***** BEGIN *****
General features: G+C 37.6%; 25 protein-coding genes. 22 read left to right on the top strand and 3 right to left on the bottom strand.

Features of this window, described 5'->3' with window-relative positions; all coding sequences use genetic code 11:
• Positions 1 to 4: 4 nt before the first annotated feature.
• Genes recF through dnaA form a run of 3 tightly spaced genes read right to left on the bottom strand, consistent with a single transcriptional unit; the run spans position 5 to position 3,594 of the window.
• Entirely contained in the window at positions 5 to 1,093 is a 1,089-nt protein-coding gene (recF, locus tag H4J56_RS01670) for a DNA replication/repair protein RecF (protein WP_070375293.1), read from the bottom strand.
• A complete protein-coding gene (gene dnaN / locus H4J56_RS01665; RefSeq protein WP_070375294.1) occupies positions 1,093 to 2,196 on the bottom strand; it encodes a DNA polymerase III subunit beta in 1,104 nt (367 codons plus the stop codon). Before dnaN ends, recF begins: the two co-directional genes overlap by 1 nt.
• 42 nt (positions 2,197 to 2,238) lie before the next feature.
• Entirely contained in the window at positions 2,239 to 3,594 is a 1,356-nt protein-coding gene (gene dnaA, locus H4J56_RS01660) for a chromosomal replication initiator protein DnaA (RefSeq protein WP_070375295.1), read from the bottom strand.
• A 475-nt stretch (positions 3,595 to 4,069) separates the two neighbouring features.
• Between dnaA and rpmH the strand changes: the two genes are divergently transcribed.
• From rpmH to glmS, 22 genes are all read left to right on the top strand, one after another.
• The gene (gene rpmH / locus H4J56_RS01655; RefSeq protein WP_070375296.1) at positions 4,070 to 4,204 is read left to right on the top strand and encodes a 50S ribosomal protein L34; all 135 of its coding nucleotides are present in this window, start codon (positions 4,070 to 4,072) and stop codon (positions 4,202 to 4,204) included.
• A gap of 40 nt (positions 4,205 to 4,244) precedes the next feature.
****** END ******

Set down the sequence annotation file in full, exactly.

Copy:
General features: G+C 37.6%; 25 protein-coding genes. 22 read left to right on the top strand and 3 right to left on the bottom strand.

Features of this window, described 5'->3' with window-relative positions; all coding sequences use genetic code 11:
• Positions 1 to 4: 4 nt before the first annotated feature.
• Genes recF through dnaA form a run of 3 tightly spaced genes read right to left on the bottom strand, consistent with a single transcriptional unit; the run spans position 5 to position 3,594 of the window.
• Entirely contained in the window at positions 5 to 1,093 is a 1,089-nt protein-coding gene (recF, locus tag H4J56_RS01670) for a DNA replication/repair protein RecF (protein WP_070375293.1), read from the bottom strand.
• A complete protein-coding gene (gene dnaN / locus H4J56_RS01665; RefSeq protein WP_070375294.1) occupies positions 1,093 to 2,196 on the bottom strand; it encodes a DNA polymerase III subunit beta in 1,104 nt (367 codons plus the stop codon). Before dnaN ends, recF begins: the two co-directional genes overlap by 1 nt.
• 42 nt (positions 2,197 to 2,238) lie before the next feature.
• Entirely contained in the window at positions 2,239 to 3,594 is a 1,356-nt protein-coding gene (gene dnaA, locus H4J56_RS01660) for a chromosomal replication initiator protein DnaA (RefSeq protein WP_070375295.1), read from the bottom strand.
• A 475-nt stretch (positions 3,595 to 4,069) separates the two neighbouring features.
• Between dnaA and rpmH the strand changes: the two genes are divergently transcribed.
• From rpmH to glmS, 22 genes are all read left to right on the top strand, one after another.
• The gene (gene rpmH / locus H4J56_RS01655; RefSeq protein WP_070375296.1) at positions 4,070 to 4,204 is read left to right on the top strand and encodes a 50S ribosomal protein L34; all 135 of its coding nucleotides are present in this window, start codon (positions 4,070 to 4,072) and stop codon (positions 4,202 to 4,204) included.
• A gap of 40 nt (positions 4,205 to 4,244) precedes the next feature.